What is a madeleine?
It’s is a delicious bite-sized sponge cake. They’re baked in special moulds that imprint a shell-like pattern to bottom of the cake while the other side shows a small mound.
In France they’re usually flavoured with vanilla and many people also add lemon zests.
Why are they called Madeleines?
Historians disagree on the origin of the name. It dates back to the 18th century in northeastern France. They could be named after Madeleine Paulmier who was a servant in the kitchen of the Duke of Lorraine or another lady named Madeleine who was making shell-shaped small cakes to give to the pilgrims travelling on the Way of St James (Camino de Santiago) around the same time.
Where can I buy madeleine pans?
You may find some in cookware and gourmet food stores (and even Walmart and Canadian Tire in Canada) but in some places they’re hard to come by.
Amazon offers a good selection of different types of pans like this one (9 madeleines) made of silicon or these ones or these (more sturdy) ones made of coated steel which we also used in the past. Madeleines baked in a metal mould tend to have the sides flatter and crispier and a sharper bump while the ones baked in a silicon mould will look rounder but the texture and taste of the middle part will be identical. It’s really a matter of taste.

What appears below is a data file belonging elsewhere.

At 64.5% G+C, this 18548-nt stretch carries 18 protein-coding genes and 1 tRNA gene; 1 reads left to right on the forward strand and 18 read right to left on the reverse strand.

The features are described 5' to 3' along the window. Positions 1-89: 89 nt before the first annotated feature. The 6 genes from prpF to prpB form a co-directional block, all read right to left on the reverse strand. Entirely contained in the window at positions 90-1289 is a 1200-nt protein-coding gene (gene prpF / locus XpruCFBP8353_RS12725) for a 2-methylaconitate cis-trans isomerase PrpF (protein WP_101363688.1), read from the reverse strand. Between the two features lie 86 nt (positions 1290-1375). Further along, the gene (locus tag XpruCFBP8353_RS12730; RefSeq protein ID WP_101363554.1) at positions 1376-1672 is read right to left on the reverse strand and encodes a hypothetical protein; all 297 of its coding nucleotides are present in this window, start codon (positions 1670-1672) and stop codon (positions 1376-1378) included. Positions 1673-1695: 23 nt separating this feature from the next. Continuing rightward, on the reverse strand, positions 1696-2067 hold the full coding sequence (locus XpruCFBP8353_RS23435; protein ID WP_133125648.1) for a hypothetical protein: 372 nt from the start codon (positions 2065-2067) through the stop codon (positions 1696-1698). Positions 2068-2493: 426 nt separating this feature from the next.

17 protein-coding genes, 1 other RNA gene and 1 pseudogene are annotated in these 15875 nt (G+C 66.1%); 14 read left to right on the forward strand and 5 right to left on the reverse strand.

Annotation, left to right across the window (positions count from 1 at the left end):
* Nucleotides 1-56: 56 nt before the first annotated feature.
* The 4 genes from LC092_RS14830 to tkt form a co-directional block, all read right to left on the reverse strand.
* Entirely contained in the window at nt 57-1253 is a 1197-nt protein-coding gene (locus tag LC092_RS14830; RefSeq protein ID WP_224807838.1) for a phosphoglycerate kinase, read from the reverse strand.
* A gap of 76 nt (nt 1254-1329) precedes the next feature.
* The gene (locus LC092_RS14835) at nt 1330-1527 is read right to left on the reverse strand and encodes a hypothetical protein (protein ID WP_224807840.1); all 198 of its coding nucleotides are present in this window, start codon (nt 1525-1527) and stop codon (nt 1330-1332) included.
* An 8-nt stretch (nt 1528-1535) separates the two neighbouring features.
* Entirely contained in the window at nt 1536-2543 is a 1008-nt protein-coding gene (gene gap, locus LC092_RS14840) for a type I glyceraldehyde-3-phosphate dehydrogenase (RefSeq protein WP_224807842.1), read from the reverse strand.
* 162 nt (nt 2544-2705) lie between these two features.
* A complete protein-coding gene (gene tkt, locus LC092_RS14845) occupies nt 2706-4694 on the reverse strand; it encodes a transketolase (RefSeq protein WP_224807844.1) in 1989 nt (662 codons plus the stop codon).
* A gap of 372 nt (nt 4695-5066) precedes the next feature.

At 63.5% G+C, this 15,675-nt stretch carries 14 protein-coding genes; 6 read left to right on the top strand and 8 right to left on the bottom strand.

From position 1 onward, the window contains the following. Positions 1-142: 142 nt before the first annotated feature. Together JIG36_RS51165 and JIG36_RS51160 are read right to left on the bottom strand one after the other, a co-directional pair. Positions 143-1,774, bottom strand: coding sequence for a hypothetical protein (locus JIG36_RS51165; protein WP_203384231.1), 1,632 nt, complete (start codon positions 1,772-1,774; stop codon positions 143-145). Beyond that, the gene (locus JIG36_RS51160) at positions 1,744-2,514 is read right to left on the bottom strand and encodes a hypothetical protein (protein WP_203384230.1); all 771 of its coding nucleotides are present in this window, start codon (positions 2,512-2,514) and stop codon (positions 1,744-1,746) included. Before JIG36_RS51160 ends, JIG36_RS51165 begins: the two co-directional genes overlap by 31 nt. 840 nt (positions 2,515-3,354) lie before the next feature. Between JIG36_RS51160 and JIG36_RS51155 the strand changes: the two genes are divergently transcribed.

Why do my madeleines stay flat?
Getting that nice bump is maybe the most challenging part of making perfect madeleines. In France a madeleine without a bump is not a madeleine. Some people like to eat the bump first, some save it for last (I’m one of those! Chipping away the sides of the madeleine until only the tender middle cakey part remains).
To be honest, the bump has nothing to do with the pan, rather with the baking temperature (or temperatureS should I say). These little cakes are the result of a series of chemical reactions and if you don’t follow the whole process, you won’t get perfect madeleines.
First, don’t skip the baking powder, that’s the rising agent. The rest time allows the molecules of the baking powder and the other ingredients to bond properly, it also leaves some time for the gluten of the flour to relax. Madeleines are rather dense little cakes, you don’t want too much elasticity or too much air in the dough that’s why you have to be careful not to overmix. Mix gently and just enough so that both the flour and the butter are fully blended into the mixture.
And just to prove my point that it’s not the mould, here’s a “madeleine” I made in a round shallow cake pan.
Still has a bump!
Do I have to add honey?
No you don’t. Back in France I didn’t add honey to my madeleines but I found that in Canada I can’t get a nice golden color without it. Plus, it brings a nice added flavour!
Making madeleines is not difficult but you must follow the instructions carefully. Click here to go to our recipe page and video.